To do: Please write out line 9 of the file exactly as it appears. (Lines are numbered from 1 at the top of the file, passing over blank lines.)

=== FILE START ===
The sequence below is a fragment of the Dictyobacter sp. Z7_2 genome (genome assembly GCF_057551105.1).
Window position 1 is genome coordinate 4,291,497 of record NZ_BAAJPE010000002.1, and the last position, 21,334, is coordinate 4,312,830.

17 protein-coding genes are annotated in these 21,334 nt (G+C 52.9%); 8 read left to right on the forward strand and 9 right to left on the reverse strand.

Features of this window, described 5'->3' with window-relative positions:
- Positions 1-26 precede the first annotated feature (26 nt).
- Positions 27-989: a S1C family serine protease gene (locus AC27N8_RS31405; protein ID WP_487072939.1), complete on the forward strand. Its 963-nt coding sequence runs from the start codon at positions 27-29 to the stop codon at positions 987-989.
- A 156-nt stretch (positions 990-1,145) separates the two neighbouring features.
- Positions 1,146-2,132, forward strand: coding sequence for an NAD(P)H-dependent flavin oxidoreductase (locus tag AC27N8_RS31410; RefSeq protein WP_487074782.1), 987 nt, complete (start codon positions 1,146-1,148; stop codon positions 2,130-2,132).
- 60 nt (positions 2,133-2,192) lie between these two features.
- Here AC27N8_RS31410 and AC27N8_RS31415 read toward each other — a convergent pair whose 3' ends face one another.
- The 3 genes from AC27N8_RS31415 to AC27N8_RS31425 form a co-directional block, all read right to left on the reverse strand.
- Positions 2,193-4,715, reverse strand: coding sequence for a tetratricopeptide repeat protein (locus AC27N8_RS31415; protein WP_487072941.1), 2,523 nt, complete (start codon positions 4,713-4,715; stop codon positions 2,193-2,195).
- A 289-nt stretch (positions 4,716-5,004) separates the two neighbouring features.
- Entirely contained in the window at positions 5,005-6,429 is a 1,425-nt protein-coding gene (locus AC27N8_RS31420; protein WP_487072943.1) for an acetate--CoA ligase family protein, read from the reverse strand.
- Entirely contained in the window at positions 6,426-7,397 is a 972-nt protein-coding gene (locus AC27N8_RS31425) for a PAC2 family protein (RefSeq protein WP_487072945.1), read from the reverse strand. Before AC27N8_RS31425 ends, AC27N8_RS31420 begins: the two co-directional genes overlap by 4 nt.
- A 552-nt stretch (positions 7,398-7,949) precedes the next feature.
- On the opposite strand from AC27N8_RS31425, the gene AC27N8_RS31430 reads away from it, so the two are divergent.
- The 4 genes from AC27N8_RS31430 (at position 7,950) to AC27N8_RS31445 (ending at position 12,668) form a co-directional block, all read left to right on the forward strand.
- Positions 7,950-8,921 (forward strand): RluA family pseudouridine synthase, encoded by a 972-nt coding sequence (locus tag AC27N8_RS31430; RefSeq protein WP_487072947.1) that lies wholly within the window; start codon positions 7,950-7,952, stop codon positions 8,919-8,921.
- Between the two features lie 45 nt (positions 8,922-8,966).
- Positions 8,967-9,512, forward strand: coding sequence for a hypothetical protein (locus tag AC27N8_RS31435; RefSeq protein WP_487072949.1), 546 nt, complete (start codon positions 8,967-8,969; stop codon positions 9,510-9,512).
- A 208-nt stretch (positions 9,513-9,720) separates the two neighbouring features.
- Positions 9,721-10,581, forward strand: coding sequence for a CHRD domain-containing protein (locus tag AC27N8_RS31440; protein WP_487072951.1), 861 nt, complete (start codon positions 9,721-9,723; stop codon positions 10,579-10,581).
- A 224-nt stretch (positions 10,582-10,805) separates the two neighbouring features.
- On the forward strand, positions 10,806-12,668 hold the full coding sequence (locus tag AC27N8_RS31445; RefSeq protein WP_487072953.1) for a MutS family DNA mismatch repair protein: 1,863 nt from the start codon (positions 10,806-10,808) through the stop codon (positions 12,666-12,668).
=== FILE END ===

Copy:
- 60 nt (positions 2,133-2,192) lie between these two features.